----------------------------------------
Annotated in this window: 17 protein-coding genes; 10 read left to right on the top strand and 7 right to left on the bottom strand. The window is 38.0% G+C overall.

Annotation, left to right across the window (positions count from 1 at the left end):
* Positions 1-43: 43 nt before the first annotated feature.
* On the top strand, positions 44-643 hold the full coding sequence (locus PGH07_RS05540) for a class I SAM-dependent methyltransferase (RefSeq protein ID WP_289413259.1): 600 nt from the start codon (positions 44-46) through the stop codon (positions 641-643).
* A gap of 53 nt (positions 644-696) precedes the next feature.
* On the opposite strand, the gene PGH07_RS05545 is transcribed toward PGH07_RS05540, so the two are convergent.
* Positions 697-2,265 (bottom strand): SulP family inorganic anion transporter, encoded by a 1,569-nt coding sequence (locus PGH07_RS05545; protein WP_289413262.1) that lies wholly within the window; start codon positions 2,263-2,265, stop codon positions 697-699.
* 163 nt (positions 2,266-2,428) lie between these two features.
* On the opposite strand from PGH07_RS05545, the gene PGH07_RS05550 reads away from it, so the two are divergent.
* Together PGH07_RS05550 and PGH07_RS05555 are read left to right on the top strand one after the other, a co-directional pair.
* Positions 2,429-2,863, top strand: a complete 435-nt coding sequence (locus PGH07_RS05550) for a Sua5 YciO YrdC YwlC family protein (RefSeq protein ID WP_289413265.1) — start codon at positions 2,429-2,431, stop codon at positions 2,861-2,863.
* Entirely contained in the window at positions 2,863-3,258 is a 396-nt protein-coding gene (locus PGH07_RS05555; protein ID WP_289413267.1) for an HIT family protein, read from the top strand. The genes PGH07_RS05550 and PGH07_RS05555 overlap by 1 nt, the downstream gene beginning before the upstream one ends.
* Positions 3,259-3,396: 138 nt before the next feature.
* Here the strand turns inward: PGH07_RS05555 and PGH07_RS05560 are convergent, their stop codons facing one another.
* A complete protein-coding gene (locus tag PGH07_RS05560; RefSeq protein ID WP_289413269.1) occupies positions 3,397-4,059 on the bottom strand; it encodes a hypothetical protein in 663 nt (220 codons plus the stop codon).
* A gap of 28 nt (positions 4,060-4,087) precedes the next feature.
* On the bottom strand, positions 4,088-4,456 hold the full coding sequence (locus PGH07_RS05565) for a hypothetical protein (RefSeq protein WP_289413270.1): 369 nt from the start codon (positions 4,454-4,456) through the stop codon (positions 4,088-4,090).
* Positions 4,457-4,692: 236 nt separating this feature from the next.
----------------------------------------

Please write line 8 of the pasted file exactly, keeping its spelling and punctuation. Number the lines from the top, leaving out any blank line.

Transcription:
* 163 nt (positions 2,266-2,428) lie between these two features.